Work from two of our laboratories has recently provided evidence for a role of oxidation of DEP-1 in cell transformation [89]. DEP-1 is known to negatively regulate different RTKs and is also considered a tumour suppressor [96,97]. Recently, the hematopoietic RTK FLT3 has been identified as another substrate of DEP-1 [98]. As indicated above, AML cells harbouring a mutant form of FLT3, FLT3ITD, exhibit elevated ROS levels. In such cells, DEP-1 is partially inactivated, but activity is restored by cell treatment with FLT3ITD inhibitors which diminish ROS formation. DEP-1 is inactivated in primary AML blasts if they express FLT3ITD but not if they harbour wild-type FLT3. Different means to interrupt ROS production, such as overexpressing the ROS scavenger enzyme Prx1, also reactivate DEP-1. Importantly, abrogation of ROS formation attenuates transformation in vitro and in vivo in a DEP-1 dependent manner. These results suggest that inactivation of DEP-1, a negative regulator of FLT3, contributes to FLT3ITD-driven transformation.

Pathogenic PTPs

In recent years, a significant amount of structural data has been published on PTPs from several pathogens that explain their physiological functions and the molecular basis for substrate binding (Table 1). This has provided a platform for design and development of drug candidates. However, few structures are available from pathogenic microorganisms in comparison with human PTPs. We discuss here the progress made in uncovering these structures and the relevance of PTP molecules for pathogen biology.

Table 1. Pathogenic phosphatases. Pathogen of origin, phosphatase name, PDB identification code, catalytic activity and function are listed here. See text for details. AcNP, Autographa californica nucleopolyhedrovirus.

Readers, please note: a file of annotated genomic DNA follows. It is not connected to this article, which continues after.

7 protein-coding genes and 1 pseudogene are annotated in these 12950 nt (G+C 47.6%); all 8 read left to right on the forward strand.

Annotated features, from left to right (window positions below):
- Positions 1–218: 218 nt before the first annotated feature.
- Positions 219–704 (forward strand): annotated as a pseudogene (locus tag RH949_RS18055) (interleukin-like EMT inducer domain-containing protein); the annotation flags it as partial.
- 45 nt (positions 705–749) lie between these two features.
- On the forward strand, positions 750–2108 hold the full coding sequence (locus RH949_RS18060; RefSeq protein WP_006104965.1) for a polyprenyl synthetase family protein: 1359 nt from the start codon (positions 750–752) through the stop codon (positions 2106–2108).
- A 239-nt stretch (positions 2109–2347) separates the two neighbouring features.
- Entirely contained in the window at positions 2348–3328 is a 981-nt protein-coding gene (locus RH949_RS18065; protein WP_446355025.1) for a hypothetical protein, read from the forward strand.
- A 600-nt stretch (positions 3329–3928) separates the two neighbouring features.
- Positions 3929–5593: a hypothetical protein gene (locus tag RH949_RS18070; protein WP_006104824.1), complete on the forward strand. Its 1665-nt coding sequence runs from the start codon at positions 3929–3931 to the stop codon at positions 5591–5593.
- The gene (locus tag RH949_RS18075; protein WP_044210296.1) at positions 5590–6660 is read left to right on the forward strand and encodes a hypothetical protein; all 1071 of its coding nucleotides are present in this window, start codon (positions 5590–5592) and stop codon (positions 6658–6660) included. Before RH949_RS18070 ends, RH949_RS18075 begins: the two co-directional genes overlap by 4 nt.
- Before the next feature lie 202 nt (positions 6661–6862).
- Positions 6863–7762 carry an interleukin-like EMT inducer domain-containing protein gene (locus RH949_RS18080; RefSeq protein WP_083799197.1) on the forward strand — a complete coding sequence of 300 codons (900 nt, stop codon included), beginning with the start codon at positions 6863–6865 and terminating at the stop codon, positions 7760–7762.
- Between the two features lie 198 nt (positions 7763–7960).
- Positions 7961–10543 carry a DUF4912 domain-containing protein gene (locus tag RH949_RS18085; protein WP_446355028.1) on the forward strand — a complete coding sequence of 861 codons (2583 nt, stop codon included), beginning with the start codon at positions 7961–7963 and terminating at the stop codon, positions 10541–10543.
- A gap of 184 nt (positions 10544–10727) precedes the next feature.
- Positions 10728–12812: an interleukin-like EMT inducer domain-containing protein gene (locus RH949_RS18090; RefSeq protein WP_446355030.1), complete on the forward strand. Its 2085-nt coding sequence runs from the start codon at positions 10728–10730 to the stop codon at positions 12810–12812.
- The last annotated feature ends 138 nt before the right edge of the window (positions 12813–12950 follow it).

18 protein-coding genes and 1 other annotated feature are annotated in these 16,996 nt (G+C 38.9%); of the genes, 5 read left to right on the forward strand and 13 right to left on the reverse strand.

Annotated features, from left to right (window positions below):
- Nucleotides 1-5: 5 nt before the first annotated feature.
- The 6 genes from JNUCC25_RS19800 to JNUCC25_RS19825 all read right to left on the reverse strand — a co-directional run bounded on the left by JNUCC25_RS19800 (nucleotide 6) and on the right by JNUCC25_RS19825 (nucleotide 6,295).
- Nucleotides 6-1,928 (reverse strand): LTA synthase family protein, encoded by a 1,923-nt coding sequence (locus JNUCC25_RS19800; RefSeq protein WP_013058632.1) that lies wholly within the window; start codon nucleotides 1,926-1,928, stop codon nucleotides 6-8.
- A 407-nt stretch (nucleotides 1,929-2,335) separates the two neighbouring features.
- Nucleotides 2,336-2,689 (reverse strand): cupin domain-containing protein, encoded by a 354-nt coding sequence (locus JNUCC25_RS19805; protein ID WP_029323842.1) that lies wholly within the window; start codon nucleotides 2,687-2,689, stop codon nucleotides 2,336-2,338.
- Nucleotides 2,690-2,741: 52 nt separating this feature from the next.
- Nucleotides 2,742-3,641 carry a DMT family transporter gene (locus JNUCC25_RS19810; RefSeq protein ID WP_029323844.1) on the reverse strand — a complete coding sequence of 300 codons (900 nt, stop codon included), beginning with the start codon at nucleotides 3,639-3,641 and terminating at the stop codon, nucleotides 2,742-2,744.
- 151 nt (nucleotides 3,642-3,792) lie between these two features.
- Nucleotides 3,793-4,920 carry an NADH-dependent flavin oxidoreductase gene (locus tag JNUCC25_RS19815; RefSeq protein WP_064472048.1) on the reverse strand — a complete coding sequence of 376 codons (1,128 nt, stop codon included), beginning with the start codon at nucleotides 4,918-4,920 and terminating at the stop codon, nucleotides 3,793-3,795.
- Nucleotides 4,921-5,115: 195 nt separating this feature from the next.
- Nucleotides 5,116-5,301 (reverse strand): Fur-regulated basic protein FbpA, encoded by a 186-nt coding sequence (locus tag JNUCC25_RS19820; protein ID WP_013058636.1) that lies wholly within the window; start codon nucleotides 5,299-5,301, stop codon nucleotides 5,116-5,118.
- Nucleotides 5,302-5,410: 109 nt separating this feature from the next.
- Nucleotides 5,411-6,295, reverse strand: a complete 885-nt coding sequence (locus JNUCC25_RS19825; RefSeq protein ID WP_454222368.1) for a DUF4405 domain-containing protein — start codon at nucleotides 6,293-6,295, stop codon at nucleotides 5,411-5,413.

OrganismProteinPDB IDLigandActivityFunctionReference
Vaccinia virusVH1 3CM3
2RF6
Phosphate
Sulfate
DSPEssential for viability in host cells, prevents antiviral response 113
Variola virusVH1 2P4D  DSPEssential for viral particle production 114
Baculovirus (AcNP)BVP 1YN9 PhosphatemRNA phosphatasemRNA capping, not essential for replication 115
Salmonella typhimurium SptP 1G4U
1G4W
Rac1PTPResponsible for cellular recovery after infection/internalization 118
Salmonella typhimurium SptP 1JYO SicPPTP  119
Yersinia enterocolitica YopH 1YPT TungstatePTPEssential for virulence, disrupting signalling pathways necessary for phagocytosis 125
Yersinia enterocolitica YopH 1YTS SulfatePTP  126
Yersinia enterocolitica YopH 1YTN NitratePTP  127
Yersinia enterocolitica YopH 3F9B DivanadatePTP  128
Yersinia pestis YopH 1QZ0 Ac-DADE-F2Pmp-L-NH2PTP  129
Yersinia enterocolitica YopH 1XXP SKAP-HOM
P-peptide
PTP  130
Yersinia enterocolitica YopH 1PA9 N,4-dihydroxy-N-oxo-3-(sulfooxy)benzenaminiumPTP  131
Yersinia enterocolitica YopH 3BLT, 3BLU, 3BM8Phenyl ethenesulfonatePTP  162
Yersinia pestis YopH 2Y2F [4-[3-(Difluoro-phosphono-methyl)phenyl]phenyl]methoxyazaniumPTP  133
Escherichia coli Wzb 2WJA Ni(II) ionLMWPTPExport of colanic acid 137
Campylobacter jejuni Cj1258 2GI4  LMWPTPUnknown 139
Mycobacterium tuberculosis MptpA 1U2P ChlorideLMWPTPEssential for virulence 163
Mycobacterium tuberculosis MptpB 1YWF PhosphatePolyphosphataseEssential for virulence 147
Mycobacterium tuberculosis MptpB 2OZ5 OMTS inhibitorPolyphosphataseEssential for survival in infected host 148